Does NZ really need a war museum?

21:10, Jun 09 2014

The suggestion that the Government might buy back the Dominion Museum building to house a war and conflict museum (Dominion Post, June 4) raises the same question asked in the immediate aftermath of World War I: does New Zealand need a war museum?

Putting aside for the moment that New Zealand now has army, navy and air force museums, it is useful to look at why the proposal almost a century ago got little traction. In the aftermath of the Great War, two feelings worked against the proposal for a national war museum: one was a general unease that such a destructive war might be commemorated in a museum. Museums were temples of human progress and culture; they had emerged from enlightenment principles of reason and celebrated societies' highest truths and noblest values.

After nearly five years of unprecedented global catastrophe, few felt World War I represented a great leap forward in any of those realms. London's Imperial War Museum almost foundered on exactly this qualm. Founded in 1917 to house Great War records, it survived mainly because it combined a memorial function with a repository of archives.

The second feeling that discouraged the establishment of a New Zealand war museum was sentiment. Ultimately, families and communities were reluctant to relinquish their treasures - souvenirs sent from far-away lands or gathered from the battlefield, trench artefacts, photographs, letters, personal effects - especially when those possessions were all that had been returned to families. It is telling that the enormously rich collections of soldiers' personal papers, snapshots and ephemera in our archives and libraries were largely acquired from the 1960s onwards. Until then, libraries and museums were not much interested in collecting the personal experiences of those who had been to war, and families and veterans even less interested in giving away their relics.

The opportunity to establish a museum of military equipment was never more ripe than when the government took delivery of New Zealand's share of the 100,000 captured weapons, distributed throughout the Empire by the War Trophies Committee in 1921.

But instead, these too were dispersed far and wide to communities that requested them as instant war memorials while funds were raised for more permanent obelisks and statues.


This process revealed that locals saw their war efforts as community affairs: one MP argued for his electorate's right to a trophy gun as his constituents had "done their best for the men", specifically mentioning farewells, parcels for men at the front and caring for soldiers' dependants.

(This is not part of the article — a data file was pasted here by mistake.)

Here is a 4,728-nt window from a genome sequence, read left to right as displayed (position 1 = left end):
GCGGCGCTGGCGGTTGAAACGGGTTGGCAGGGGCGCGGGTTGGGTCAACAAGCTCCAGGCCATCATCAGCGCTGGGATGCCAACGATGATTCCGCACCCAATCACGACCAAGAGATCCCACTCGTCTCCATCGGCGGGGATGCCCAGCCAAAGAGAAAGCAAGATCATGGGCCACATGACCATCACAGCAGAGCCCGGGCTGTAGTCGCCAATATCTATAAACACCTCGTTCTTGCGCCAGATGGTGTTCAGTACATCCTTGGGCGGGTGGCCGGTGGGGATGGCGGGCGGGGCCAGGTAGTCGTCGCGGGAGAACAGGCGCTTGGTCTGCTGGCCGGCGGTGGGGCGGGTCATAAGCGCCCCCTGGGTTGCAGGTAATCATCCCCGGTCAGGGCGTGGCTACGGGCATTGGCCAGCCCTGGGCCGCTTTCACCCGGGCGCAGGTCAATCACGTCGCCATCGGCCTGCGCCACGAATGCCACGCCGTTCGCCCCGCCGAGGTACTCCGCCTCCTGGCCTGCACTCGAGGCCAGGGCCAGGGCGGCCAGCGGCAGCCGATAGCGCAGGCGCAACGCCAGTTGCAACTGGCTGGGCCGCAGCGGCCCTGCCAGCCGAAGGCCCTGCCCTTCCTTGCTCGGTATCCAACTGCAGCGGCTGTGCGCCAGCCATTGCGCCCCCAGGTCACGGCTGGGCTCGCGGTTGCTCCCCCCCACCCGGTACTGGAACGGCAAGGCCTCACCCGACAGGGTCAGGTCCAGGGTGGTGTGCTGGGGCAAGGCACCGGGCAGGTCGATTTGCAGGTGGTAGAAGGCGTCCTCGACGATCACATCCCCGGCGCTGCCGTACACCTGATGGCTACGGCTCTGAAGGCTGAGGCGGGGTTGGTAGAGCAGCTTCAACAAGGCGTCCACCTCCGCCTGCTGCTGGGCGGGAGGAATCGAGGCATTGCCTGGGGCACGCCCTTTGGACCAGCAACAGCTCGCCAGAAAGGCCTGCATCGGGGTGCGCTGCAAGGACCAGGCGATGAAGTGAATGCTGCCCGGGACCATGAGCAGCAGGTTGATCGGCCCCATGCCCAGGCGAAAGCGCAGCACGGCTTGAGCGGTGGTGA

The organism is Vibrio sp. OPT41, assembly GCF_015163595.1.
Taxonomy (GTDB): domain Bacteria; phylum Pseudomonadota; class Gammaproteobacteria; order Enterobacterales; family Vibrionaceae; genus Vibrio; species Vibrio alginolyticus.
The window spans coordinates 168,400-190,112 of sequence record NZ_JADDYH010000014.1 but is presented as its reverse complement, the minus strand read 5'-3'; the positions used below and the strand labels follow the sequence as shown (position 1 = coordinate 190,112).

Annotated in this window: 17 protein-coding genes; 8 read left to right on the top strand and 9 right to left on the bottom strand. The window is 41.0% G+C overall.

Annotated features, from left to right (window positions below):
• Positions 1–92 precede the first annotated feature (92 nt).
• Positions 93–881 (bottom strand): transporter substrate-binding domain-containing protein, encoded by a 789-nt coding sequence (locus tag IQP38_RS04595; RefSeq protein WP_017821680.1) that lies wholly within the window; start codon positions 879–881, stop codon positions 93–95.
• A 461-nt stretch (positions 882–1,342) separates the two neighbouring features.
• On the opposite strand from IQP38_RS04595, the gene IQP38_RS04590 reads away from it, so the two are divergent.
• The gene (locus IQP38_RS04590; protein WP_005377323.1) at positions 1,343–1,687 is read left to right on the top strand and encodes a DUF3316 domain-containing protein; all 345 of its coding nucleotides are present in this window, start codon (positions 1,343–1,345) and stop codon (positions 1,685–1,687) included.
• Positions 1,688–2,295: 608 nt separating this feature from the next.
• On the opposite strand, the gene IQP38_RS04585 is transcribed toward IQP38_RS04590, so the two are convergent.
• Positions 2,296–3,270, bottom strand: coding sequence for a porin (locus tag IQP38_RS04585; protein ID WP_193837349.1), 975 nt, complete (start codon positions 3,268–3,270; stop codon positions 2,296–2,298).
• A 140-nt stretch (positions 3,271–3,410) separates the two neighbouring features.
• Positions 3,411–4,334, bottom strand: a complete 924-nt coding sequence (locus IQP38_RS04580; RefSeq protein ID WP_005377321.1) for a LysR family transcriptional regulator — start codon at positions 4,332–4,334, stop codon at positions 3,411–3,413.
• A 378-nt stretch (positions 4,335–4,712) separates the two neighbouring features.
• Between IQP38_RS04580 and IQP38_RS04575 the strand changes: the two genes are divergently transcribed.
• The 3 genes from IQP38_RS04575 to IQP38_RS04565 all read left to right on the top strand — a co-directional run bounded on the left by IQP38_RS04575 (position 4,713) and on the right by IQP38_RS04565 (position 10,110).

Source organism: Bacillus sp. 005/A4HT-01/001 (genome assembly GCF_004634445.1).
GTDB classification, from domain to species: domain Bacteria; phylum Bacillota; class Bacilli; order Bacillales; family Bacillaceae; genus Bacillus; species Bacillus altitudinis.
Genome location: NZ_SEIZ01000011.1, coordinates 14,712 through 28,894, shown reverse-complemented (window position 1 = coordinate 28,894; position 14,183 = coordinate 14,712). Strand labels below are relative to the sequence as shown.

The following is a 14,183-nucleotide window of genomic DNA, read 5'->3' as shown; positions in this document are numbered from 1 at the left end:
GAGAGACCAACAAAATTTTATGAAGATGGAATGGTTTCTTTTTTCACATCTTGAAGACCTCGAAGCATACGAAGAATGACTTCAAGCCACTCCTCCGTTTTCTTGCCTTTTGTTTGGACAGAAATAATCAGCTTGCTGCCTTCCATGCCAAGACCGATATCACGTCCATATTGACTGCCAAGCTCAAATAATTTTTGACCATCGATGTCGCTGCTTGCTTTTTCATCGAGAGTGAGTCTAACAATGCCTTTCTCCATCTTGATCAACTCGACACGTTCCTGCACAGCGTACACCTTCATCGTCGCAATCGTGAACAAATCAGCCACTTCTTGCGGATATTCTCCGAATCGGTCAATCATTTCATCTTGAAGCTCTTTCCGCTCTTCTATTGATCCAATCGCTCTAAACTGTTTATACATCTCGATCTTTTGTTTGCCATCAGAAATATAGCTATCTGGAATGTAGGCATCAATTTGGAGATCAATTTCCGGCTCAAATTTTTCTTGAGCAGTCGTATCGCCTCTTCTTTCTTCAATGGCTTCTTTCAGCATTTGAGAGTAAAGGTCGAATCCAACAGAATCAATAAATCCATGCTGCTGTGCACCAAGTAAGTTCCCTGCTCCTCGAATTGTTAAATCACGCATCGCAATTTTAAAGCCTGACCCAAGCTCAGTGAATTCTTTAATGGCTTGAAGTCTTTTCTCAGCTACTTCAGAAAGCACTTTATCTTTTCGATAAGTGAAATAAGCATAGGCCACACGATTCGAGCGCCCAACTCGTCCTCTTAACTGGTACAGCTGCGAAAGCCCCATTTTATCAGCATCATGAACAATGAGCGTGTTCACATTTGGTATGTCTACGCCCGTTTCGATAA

Mayors also argued that most New Zealanders would never see the trophies of war if they were held only in the larger cities or in a museum. Even when the museum and memorial functions did overlap, as with the Auckland War Memorial Museum, there was controversy. This was not a war museum; rather the Auckland museum proposed that its new building be a memorial, but during planning, veterans often criticised what they saw as too much museum and not enough memorial.

Many also felt strongly that until veterans and their families were adequately provided for, fundraising for memorials and museums was premature.

As the president of the Soldiers' Mothers' League wrote to the Auckland Star in 1919, no memorials or museums were needed when the ravaged bodies and memories of returned men served as a daily reminder of all that the community had suffered and all that men would forget if they could.

For a century, communities throughout New Zealand have been the stewards of World War I memories and objects.

A colleague and I have just completed a book on the objects and stories of the Great War. We drew on objects from 28 museums, libraries and archives in New Zealand, and that was by no means exhaustive.

New Zealand's war treasures are, I suggest, already where they should be: in the communities that struggled with decisions about enlisting, raised funds, sewed sheets for hospital beds and cared for the maimed and bereaved in the aftermath of the Great War.

Kate Hunter is an associate professor at Victoria University and head of the history programme. She is an honorary research associate of Te Papa.

The Dominion Post